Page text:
Watering Home Landscapes

April 19, 2024 Erik Howshar , Horticulturist

Conserving water is of great importance in the west. Despite an abundance of moisture last year, there will be droughts as the climate warms and becomes more arid. Water in the west is complex; it’s required by many yet is too scarce to sustain how it is being used. I encourage everyone to involve themselves with the issues of water in the west.

While policy, distribution, and use of water is complicated, there are simple things that we can do to save water at home. Water is saved through low flow faucets and newer household appliances, but on average over half of our water is used in landscapes. I build, maintain, and schedule the irrigation for turf and gardens at Chatfield Farms meeting requirements for healthy and useful landscapes and using as little water as possible.

An abundance of good advice to conserve water in our home landscapes exists, and there’s also nuances. 

Removing turf and replacing with xeriscapes is a good idea. Xeriscapes use less water than the standard lawns while adding other functions to the space. Planting a deciduous fruit-bearing tree that uses less water can provide us and other creatures with food and habitat, and it can increase our homes efficiency by shading the south wall in the summer and allowing heat absorption in the winter. Alternatively, a zero-scape generally replaces water intensive turf or gardens with rock which will save water and provide nothing else.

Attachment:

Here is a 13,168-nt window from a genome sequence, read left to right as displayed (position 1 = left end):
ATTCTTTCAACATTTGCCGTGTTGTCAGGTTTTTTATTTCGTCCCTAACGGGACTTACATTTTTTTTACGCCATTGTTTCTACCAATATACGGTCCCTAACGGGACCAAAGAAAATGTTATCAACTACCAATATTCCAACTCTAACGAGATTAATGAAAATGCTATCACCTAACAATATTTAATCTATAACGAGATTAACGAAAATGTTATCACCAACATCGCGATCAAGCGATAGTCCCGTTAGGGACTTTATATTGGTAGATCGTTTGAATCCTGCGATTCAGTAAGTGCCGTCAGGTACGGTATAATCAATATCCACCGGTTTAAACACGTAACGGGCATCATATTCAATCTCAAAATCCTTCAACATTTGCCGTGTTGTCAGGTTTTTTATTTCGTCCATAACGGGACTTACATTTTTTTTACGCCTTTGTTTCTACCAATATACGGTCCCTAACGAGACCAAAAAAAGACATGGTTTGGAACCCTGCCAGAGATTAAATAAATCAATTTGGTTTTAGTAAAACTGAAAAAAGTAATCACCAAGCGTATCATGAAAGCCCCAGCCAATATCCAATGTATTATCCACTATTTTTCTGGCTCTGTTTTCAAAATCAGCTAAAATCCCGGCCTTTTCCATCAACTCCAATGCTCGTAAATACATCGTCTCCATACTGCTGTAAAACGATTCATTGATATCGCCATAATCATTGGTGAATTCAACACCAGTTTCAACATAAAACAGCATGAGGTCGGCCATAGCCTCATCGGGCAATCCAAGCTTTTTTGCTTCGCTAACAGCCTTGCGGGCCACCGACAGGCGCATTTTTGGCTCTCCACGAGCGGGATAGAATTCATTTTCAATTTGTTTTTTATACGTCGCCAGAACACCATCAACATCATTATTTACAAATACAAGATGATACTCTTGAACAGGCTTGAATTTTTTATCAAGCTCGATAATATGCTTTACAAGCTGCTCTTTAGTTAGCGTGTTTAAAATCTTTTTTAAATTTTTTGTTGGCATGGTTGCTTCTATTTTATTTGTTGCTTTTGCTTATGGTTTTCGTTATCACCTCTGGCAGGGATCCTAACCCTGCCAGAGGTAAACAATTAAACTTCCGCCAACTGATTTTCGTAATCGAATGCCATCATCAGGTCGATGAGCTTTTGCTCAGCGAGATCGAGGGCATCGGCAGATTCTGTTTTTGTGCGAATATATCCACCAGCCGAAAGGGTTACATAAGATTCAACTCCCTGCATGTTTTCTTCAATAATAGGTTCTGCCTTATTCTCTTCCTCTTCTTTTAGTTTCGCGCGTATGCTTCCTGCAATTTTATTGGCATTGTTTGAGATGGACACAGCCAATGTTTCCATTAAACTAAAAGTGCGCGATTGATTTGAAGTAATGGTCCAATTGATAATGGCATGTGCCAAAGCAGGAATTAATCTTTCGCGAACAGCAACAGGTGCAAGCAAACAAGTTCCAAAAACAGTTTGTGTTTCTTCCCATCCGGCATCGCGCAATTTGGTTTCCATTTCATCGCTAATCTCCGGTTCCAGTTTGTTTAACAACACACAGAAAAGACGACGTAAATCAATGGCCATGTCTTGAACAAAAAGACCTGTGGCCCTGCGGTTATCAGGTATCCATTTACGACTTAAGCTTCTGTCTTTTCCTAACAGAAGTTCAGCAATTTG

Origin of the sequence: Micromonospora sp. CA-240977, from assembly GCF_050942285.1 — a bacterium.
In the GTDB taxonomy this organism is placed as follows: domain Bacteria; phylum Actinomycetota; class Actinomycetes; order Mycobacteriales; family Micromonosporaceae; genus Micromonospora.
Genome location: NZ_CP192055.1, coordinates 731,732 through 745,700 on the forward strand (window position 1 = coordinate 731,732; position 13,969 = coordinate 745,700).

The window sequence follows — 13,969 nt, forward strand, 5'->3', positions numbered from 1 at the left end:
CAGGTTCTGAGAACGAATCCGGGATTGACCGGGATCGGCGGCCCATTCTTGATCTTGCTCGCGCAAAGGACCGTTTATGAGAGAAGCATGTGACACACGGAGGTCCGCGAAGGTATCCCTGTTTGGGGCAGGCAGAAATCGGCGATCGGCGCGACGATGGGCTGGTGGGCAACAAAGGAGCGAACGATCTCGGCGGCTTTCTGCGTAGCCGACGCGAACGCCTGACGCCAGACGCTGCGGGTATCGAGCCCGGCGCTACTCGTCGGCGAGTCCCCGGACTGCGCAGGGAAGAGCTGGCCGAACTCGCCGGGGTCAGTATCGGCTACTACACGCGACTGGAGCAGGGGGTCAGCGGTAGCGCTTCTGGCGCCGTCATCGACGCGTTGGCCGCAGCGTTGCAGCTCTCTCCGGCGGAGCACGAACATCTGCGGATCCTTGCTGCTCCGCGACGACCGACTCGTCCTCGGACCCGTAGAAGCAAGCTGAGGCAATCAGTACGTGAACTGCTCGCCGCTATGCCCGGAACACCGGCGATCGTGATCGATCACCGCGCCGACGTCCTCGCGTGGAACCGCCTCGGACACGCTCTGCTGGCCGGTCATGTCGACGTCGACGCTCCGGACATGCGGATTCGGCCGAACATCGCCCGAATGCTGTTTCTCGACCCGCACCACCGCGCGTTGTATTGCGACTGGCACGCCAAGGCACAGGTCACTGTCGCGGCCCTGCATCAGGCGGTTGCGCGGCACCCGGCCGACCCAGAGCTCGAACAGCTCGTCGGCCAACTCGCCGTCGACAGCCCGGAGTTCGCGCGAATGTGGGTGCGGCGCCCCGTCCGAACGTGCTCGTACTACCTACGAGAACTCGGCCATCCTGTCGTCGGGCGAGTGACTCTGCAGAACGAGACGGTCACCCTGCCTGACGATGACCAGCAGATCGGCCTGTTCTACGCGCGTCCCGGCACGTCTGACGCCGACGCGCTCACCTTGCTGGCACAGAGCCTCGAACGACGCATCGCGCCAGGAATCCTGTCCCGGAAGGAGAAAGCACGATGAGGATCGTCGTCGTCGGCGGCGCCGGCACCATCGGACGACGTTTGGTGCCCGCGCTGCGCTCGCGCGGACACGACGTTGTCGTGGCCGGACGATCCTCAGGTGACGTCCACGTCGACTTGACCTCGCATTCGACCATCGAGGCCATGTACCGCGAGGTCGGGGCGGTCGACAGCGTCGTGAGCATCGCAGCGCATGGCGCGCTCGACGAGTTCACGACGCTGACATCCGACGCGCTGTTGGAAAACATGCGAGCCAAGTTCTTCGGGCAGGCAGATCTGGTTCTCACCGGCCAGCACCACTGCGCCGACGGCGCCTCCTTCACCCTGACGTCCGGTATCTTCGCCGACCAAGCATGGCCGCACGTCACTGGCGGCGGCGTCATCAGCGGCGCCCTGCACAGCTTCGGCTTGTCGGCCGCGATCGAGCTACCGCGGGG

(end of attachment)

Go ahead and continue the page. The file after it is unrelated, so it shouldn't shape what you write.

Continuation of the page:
Use drip instead of overhead when it makes sense. Drip gets water into the ground without loss to evaporation or runoff, perfect for a shrub border or vegetable garden. It’s also limited by the area it can cover, dynamic landscapes, and long run-times. 

Efficient overhead irrigation gives us options, but frequently it’s inefficiently scheduled and maintained. Audit overhead systems to make schedules, use wind resistant rotors and rotary stream nozzles, ‘cycle-soak’ to reduce runoff, and water overnight to reduce evaporation. 

Smart controllers conveniently manage changing conditions. These controllers manage irrigation based on the irrigation system and weather predictions. Because weather is difficult to predict, sensors can help to save water. Most importantly, rain catchments and anemometers measure, delay, and shut down irrigation during rain or wind events.

Landscapes perform an unending list of services for us and our ecosystem. We should look at the functions of our landscapes to determine if they are as valuable as the water they require, and then we should make sure that we deliver water as efficiently as possible. 

xeriscape garden in front of yurt

This garden in front of the yurt at Chatfield Farms offers a display of native plants for a beautiful low-water landscape.


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